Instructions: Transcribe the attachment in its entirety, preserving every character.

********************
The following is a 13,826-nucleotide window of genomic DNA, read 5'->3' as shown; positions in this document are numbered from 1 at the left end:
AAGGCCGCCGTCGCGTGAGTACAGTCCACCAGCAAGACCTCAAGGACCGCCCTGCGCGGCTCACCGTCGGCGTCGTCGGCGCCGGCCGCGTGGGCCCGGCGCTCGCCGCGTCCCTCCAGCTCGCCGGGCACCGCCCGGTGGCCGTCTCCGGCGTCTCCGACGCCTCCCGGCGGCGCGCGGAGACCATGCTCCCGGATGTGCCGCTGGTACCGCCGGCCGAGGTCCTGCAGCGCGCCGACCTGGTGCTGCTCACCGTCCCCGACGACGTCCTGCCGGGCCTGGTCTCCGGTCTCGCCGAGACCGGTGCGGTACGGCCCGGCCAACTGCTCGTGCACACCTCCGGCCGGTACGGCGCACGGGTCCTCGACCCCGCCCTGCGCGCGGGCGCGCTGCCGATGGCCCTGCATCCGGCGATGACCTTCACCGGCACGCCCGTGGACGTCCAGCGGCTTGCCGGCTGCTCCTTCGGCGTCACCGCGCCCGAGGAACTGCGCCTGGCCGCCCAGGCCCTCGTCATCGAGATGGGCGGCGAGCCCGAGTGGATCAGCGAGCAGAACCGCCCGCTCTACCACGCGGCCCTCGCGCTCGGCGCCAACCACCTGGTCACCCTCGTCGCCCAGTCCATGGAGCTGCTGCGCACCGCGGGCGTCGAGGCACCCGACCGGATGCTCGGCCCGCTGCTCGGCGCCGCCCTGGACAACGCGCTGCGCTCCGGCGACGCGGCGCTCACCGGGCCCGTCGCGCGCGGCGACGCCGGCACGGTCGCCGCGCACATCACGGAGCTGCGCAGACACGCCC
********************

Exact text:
The following is a 13,826-nucleotide window of genomic DNA, read 5'->3' as shown; positions in this document are numbered from 1 at the left end:
AAGGCCGCCGTCGCGTGAGTACAGTCCACCAGCAAGACCTCAAGGACCGCCCTGCGCGGCTCACCGTCGGCGTCGTCGGCGCCGGCCGCGTGGGCCCGGCGCTCGCCGCGTCCCTCCAGCTCGCCGGGCACCGCCCGGTGGCCGTCTCCGGCGTCTCCGACGCCTCCCGGCGGCGCGCGGAGACCATGCTCCCGGATGTGCCGCTGGTACCGCCGGCCGAGGTCCTGCAGCGCGCCGACCTGGTGCTGCTCACCGTCCCCGACGACGTCCTGCCGGGCCTGGTCTCCGGTCTCGCCGAGACCGGTGCGGTACGGCCCGGCCAACTGCTCGTGCACACCTCCGGCCGGTACGGCGCACGGGTCCTCGACCCCGCCCTGCGCGCGGGCGCGCTGCCGATGGCCCTGCATCCGGCGATGACCTTCACCGGCACGCCCGTGGACGTCCAGCGGCTTGCCGGCTGCTCCTTCGGCGTCACCGCGCCCGAGGAACTGCGCCTGGCCGCCCAGGCCCTCGTCATCGAGATGGGCGGCGAGCCCGAGTGGATCAGCGAGCAGAACCGCCCGCTCTACCACGCGGCCCTCGCGCTCGGCGCCAACCACCTGGTCACCCTCGTCGCCCAGTCCATGGAGCTGCTGCGCACCGCGGGCGTCGAGGCACCCGACCGGATGCTCGGCCCGCTGCTCGGCGCCGCCCTGGACAACGCGCTGCGCTCCGGCGACGCGGCGCTCACCGGGCCCGTCGCGCGCGGCGACGCCGGCACGGTCGCCGCGCACATCACGGAGCTGCGCAGACACGCCC